After eating, we went next door to the Super Kyo-Po Korean grocery store to check out their snacks. When we walked in, we noticed they had a tiny food court that served some bento-style meals and some other Korean street food snacks. Walking around, I definitely saw some good things to eat, so I’d like to go back and try some stuff. But this time we were there for snacks, so I got a box of chocolate rice cakes.
If you’ve ever had Mallomars, these taste exactly like it, just more chewy.
Till next time…
I’m fully on that adult life now. AKA “work”. Coming from a lifetime of school, it sucks. It’s more tiring than I expected. I try to make it out to some car events on weekends so that I keep my sanity, haha. Actually, the last few weekends have been quite busy. I continued my tradition of attending the annual NorCal Japanese classic car show known as Bayline; I finally made it to my first Wekfest event; and this past weekend was the annual Monterey Historics week which included Rolex Motorsports Reunion at Laguna Seca. So all that means I have a huge backlog of photos waiting to be sorted through. I’ll try to not be lazy and post ‘em up. Since it may take some time for me to post them up here, you can always view the photos on flickr as I get around to uploading them.
Since employment has provided me a steady source of income and all my friends are bad influences, I’ve started checking craigslist and other sites in hopes of picking up a real project car. I’m really drawn to the look and functionality of classic cars, and living in California, I’ve narrowed my searches to something pre-smog. I’m generally looking for something like a 240Z or 510, but working around Porsches all day has had me looking for 912s (since 911 prices are astronomically high now). The prospect of a 912 is really tempting because it’s a semi-affordable (for an early Porsche) 4cyl version of the 911 that handles better and has the potential to make plenty power even on two less cylinders. Plus the shop rate would really help out on the ridiculous prices of Porsche parts, haha. I’ve also wanted an early Skyline for quite a while, but after the $220,000 GT-R sold at Monterey, I’m already seeing the prices begin to rise on the clones and lower trims. Even though I want the less desirable 4D 2000GT, like the 911, I’ll probably be priced out of buying one by the time I’m in a position to purchase.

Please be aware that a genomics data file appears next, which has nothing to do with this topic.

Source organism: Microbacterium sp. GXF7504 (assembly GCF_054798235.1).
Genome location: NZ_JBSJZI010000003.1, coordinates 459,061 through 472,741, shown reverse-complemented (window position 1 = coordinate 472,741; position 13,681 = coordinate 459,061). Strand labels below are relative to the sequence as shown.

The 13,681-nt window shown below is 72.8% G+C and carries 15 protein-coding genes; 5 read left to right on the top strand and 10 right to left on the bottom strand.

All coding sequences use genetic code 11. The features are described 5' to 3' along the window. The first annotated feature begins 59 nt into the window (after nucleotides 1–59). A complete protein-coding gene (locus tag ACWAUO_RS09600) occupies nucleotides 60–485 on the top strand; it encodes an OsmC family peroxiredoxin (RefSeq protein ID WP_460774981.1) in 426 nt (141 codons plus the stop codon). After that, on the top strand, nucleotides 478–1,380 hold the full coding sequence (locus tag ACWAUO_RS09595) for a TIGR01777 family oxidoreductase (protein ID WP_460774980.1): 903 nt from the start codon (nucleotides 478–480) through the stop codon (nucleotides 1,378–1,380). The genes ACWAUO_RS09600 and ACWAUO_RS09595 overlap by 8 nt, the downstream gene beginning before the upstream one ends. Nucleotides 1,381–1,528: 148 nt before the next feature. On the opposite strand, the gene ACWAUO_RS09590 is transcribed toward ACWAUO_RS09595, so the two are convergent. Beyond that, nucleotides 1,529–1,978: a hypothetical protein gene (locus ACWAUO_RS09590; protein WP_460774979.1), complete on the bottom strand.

However, as always, life has to go throw a wrench into my daydreaming, making my searches less serious. Mostly being the fact I have no garage or place to keep and work on another car. That means a house, condo, or something has to come first and I honestly don’t even make enough to find my own place in NorCal. (Thank you Facebook, Google, and Apple.) Seriously though, how messed up is that? Rent is so absurdly high here that it makes a project car look cheap. LOL! Another hold-up is my decision to apply for the JET program in which I would teach English in Japan. The application process starts pretty soon and I am excited about the opportunity, so I’ll see which direction life takes me. Who knows, maybe I will end up staying and buying my dream GC10 in Japan, haha.
Anyways, so the post isn’t totally without something cool to look at, since I spend 90% of my time around Porsches, here’s some cool Porsche content I’ve come across recently. Some old photos of the Mid Night 911s:
And this great video produced by the guys at RWB Thailand of the R Gruppe event held earlier this year. I had the rare opportunity to join this almost secretive group for a day and witness a great group of Porsche gearheads and badass early 911 hot rods.